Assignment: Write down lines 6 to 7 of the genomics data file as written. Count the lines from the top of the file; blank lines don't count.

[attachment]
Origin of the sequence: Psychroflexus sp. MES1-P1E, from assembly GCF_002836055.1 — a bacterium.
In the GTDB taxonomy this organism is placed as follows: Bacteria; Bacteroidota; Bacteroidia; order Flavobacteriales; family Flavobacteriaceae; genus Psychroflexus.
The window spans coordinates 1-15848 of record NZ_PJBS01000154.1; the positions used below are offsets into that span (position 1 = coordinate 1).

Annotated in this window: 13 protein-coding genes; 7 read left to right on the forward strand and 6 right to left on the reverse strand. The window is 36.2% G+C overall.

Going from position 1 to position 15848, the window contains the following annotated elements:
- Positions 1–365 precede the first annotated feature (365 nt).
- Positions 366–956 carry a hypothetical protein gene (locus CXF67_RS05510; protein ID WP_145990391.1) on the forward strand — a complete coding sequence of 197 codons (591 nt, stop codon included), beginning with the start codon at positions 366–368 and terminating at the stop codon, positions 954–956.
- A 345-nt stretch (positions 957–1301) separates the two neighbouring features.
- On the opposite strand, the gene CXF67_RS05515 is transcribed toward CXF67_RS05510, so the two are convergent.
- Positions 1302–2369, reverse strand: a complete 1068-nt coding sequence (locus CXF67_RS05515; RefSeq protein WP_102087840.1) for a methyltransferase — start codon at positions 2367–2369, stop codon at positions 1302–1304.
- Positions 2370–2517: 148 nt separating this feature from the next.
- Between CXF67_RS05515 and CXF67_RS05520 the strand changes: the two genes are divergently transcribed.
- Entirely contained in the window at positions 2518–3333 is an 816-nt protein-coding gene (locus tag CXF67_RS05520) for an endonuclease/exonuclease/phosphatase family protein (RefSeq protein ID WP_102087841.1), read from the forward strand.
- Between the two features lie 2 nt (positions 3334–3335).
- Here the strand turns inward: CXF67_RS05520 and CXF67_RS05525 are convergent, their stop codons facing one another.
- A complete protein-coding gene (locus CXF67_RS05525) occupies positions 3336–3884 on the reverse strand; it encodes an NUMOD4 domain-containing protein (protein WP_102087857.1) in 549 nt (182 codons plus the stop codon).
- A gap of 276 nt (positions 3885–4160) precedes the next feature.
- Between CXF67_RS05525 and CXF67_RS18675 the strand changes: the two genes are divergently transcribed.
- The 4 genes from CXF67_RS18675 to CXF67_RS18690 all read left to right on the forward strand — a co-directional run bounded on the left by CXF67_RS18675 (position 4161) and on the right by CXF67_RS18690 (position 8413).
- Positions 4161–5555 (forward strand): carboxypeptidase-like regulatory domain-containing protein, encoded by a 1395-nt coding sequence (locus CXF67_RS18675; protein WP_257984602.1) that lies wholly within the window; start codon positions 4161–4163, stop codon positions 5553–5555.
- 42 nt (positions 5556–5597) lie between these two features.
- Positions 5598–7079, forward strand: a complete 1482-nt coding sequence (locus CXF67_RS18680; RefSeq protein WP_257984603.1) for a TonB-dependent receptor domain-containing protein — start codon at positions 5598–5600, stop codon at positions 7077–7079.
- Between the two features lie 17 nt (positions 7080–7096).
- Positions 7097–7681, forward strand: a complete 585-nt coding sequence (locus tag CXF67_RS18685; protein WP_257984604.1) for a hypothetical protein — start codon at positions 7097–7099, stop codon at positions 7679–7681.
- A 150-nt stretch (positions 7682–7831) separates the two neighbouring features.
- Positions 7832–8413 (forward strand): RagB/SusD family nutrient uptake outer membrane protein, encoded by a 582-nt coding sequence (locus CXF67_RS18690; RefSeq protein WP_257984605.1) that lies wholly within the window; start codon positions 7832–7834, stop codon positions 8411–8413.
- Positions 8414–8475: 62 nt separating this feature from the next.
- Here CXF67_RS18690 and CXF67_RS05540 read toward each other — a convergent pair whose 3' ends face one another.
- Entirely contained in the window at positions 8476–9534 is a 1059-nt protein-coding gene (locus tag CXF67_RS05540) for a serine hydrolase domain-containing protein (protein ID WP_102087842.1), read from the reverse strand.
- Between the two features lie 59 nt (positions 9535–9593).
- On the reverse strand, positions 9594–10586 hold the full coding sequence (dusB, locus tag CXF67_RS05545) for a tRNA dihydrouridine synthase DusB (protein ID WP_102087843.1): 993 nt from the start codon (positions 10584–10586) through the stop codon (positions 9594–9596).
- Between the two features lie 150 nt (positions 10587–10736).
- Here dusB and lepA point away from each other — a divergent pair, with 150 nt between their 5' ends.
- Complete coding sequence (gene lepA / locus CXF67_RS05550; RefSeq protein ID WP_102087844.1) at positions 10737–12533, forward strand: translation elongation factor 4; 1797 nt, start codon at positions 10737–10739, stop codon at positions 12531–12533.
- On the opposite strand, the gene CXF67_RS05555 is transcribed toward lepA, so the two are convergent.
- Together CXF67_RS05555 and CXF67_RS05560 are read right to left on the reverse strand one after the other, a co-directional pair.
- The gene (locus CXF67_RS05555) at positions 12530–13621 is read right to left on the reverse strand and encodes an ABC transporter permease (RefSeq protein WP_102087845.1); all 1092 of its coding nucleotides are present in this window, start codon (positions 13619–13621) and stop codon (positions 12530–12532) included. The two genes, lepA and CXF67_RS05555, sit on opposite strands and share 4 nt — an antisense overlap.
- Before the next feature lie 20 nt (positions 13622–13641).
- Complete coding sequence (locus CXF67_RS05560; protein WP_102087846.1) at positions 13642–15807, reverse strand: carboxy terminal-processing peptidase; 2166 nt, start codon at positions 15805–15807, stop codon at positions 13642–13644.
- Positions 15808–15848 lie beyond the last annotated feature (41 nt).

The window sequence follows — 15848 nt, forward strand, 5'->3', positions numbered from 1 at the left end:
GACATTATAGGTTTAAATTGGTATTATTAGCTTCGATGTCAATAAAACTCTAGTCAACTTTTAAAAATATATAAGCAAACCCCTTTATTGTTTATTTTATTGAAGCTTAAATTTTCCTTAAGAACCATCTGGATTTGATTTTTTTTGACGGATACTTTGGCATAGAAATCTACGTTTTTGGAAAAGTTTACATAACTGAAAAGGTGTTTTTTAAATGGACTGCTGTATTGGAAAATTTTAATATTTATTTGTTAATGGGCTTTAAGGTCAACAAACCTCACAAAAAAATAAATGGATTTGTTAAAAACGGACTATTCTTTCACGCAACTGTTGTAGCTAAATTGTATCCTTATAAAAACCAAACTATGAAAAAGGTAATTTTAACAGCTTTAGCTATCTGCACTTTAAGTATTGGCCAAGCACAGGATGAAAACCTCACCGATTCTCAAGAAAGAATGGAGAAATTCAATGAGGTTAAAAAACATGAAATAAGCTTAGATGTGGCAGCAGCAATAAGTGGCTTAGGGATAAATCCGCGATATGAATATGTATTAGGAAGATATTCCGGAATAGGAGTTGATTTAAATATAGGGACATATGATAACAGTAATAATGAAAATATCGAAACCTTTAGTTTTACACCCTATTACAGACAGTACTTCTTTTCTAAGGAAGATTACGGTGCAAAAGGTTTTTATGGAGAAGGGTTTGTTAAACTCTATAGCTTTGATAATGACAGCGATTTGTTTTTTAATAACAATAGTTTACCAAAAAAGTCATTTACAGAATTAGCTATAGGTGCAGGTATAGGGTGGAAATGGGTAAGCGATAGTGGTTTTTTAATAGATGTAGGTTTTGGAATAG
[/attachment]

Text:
- Positions 1–365 precede the first annotated feature (365 nt).
- Positions 366–956 carry a hypothetical protein gene (locus CXF67_RS05510; protein ID WP_145990391.1) on the forward strand — a complete coding sequence of 197 codons (591 nt, stop codon included), beginning with the start codon at positions 366–368 and terminating at the stop codon, positions 954–956.